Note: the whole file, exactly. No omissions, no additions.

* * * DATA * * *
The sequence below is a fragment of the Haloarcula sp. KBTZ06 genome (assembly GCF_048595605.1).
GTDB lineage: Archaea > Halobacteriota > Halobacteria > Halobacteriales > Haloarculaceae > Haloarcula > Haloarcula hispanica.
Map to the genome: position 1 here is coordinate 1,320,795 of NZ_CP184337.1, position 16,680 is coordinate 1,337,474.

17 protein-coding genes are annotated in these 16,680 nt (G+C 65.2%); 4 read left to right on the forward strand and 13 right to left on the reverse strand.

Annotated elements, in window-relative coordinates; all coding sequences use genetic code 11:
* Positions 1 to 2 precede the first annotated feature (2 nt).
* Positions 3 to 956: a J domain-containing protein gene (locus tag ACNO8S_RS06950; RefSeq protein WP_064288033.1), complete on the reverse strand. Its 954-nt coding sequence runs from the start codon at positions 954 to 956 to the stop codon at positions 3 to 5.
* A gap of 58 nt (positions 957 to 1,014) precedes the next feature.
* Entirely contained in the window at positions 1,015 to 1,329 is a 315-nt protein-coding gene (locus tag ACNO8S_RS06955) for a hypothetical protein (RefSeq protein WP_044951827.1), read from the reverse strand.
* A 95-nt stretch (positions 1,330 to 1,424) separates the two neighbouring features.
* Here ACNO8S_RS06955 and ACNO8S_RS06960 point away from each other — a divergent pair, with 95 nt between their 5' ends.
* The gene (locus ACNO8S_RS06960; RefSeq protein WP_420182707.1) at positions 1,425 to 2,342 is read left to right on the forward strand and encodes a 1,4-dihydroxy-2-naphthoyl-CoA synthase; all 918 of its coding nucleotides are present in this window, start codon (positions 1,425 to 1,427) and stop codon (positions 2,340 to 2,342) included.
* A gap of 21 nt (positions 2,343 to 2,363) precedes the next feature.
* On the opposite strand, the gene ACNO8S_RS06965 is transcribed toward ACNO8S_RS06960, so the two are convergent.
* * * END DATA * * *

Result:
The sequence below is a fragment of the Haloarcula sp. KBTZ06 genome (assembly GCF_048595605.1).
GTDB lineage: Archaea > Halobacteriota > Halobacteria > Halobacteriales > Haloarculaceae > Haloarcula > Haloarcula hispanica.
Map to the genome: position 1 here is coordinate 1,320,795 of NZ_CP184337.1, position 16,680 is coordinate 1,337,474.

17 protein-coding genes are annotated in these 16,680 nt (G+C 65.2%); 4 read left to right on the forward strand and 13 right to left on the reverse strand.

Annotated elements, in window-relative coordinates; all coding sequences use genetic code 11:
* Positions 1 to 2 precede the first annotated feature (2 nt).
* Positions 3 to 956: a J domain-containing protein gene (locus tag ACNO8S_RS06950; RefSeq protein WP_064288033.1), complete on the reverse strand. Its 954-nt coding sequence runs from the start codon at positions 954 to 956 to the stop codon at positions 3 to 5.
* A gap of 58 nt (positions 957 to 1,014) precedes the next feature.
* Entirely contained in the window at positions 1,015 to 1,329 is a 315-nt protein-coding gene (locus tag ACNO8S_RS06955) for a hypothetical protein (RefSeq protein WP_044951827.1), read from the reverse strand.
* A 95-nt stretch (positions 1,330 to 1,424) separates the two neighbouring features.
* Here ACNO8S_RS06955 and ACNO8S_RS06960 point away from each other — a divergent pair, with 95 nt between their 5' ends.
* The gene (locus ACNO8S_RS06960; RefSeq protein WP_420182707.1) at positions 1,425 to 2,342 is read left to right on the forward strand and encodes a 1,4-dihydroxy-2-naphthoyl-CoA synthase; all 918 of its coding nucleotides are present in this window, start codon (positions 1,425 to 1,427) and stop codon (positions 2,340 to 2,342) included.
* A gap of 21 nt (positions 2,343 to 2,363) precedes the next feature.
* On the opposite strand, the gene ACNO8S_RS06965 is transcribed toward ACNO8S_RS06960, so the two are convergent.